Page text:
The pendulum clock mechanism was far too big to fit into a pocket watch, but a similar mechanism known as a balance wheel was invented to mimic the same concept. It’s a weighted wheel that rotates back and forth, returning to its center position with help from a spiral torsion spring. Much like the pendulum clocks of the time, it had to be manually wound in order to function correctly.

It wasn’t until 1840 that the first electric clock was invented. Instead of using a mechanical system that was powered by a spring or weight, it used an electric current to power the pendulum. This meant that there was no need to manually wind a mechanism to power the timekeeping device, making it even more convenient to use.

But while revolutionary for their time, these clocks still had a glaring issue to be solved: the pendulum itself.

The problem with pendulum clocks

Alexander Bain, the inventor of the electric clock, gave us a great solution to the inconvenience of needing to wind a clock. There would be no need to wind a clock with an electric current, meaning our clocks would run indefinitely as long as they had power. Great! However, there was still; another problem that had yet to be solved.

While the pendulum was powered by an electric current, the pendulum itself was still a mechanical device that was affected by gravity. This meant that clocks would keep time a little differently depending on where you were. Pendulum clocks would give different readings based on your altitude due to gravity.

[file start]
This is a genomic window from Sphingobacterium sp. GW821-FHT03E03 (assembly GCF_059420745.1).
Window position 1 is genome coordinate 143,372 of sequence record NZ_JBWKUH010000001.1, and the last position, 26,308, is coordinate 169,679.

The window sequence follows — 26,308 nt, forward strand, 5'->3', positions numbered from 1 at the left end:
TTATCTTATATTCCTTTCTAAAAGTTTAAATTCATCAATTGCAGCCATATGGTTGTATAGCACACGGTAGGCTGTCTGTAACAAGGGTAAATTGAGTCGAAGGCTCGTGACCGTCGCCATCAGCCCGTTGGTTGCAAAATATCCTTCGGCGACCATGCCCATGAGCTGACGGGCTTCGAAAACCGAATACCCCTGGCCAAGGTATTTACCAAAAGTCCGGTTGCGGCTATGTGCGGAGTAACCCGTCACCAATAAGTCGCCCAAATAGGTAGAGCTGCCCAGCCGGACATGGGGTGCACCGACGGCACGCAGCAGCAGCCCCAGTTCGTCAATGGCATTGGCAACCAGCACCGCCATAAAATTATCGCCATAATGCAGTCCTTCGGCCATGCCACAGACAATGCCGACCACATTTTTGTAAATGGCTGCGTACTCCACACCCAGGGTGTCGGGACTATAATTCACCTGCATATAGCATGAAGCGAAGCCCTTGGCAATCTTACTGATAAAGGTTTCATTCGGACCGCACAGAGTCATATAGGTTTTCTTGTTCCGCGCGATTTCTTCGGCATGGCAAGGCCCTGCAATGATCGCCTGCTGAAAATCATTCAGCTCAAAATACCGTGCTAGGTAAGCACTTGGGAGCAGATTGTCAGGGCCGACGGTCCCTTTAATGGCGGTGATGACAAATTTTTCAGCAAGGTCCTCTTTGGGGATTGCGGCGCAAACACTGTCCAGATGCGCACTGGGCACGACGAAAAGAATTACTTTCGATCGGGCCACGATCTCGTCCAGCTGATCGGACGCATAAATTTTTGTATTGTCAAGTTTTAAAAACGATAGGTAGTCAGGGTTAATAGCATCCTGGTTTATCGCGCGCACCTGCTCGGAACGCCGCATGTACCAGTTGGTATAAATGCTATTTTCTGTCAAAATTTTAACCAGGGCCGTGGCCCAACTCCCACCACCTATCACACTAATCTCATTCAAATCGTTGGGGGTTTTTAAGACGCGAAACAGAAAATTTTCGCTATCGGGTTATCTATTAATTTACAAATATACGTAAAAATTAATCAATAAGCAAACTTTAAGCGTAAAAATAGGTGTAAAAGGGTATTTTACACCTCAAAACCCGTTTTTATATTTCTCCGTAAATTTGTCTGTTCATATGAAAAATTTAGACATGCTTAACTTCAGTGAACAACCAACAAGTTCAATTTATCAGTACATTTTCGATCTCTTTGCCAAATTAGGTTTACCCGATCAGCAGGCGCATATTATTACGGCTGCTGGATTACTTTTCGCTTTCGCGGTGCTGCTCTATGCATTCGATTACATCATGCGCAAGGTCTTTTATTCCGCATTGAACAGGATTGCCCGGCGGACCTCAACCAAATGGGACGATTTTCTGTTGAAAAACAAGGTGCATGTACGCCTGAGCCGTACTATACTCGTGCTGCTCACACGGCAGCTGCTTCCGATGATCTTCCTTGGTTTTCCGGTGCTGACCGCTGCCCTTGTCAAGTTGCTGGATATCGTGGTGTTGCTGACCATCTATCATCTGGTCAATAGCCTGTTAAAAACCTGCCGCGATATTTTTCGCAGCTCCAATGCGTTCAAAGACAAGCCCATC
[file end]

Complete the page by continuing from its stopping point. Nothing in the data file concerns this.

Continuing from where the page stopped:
Another problem is that pendulums could physically change due to their environment. Warm days meant that the materials could expand, creating a longer pendulum. On colder days, it could contract and affect the accuracy once again.

It wasn’t until the introduction of quartz watches that this problem would be solved for good.

How do quartz watches work?

watchmaker workshop – replacement battery in quartz watch with tweezers close up on white background

Quartz essentially replaces the need for a pendulum or balance wheel in clocks and watches, but it’s a lot more complicated than just having something swing back and forth mechanically. It uses something called a quartz oscillator. This can be a really small device inside of a watch or clock that replaces the need for a pendulum.

Quartz oscillators are powered by electronic circles. This means that a battery is required in order to power a quartz watch or clock. However, it doesn’t take much electricity, meaning a single battery could power a timekeeping device for a very long time.

As electricity is sent to the quartz oscillator, it oscillates (or vibrates) at a precise frequency of 32,768 times per second. An electronic circuit counts these thousands of oscillations, and then generates an electric pulse once it counts up to 32,768. These pulses can then be used to power a small electric motor to turn the gears of a watch or clock, or they can be read by another electronic circuit, such as in a digital clock.

In short, the quartz oscillator is there as a replacement for the pendulum, serving the exact same purpose. At the beginning of this piece, we mentioned that you could create a manual human clock by just counting Mississippi. We then replaced that manual counting with a pendulum, creating a more convenient timekeeping device that didn’t require us to manually count. In the present day, we’ve replaced the majority of these pendulum and balance wheel devices with an inexpensive quartz oscillator that is powered by a small battery.

The parts of a quartz watch

Close-up Photo Of Tweezers Repairing Wrist Watch

The majority of all quartz watches follow the same structure.

First, a battery is required to power the entire device. A small microchip is used to oscillate the quartz crystal exactly 32,768 times a second. This microchip is coincidentally cut in a precise way that looks like a tuning fork. The same microchip is used to detect the number of times the crystal oscillates. Once it has counted 32,768, it will then send an electric pulse to another part of the watch.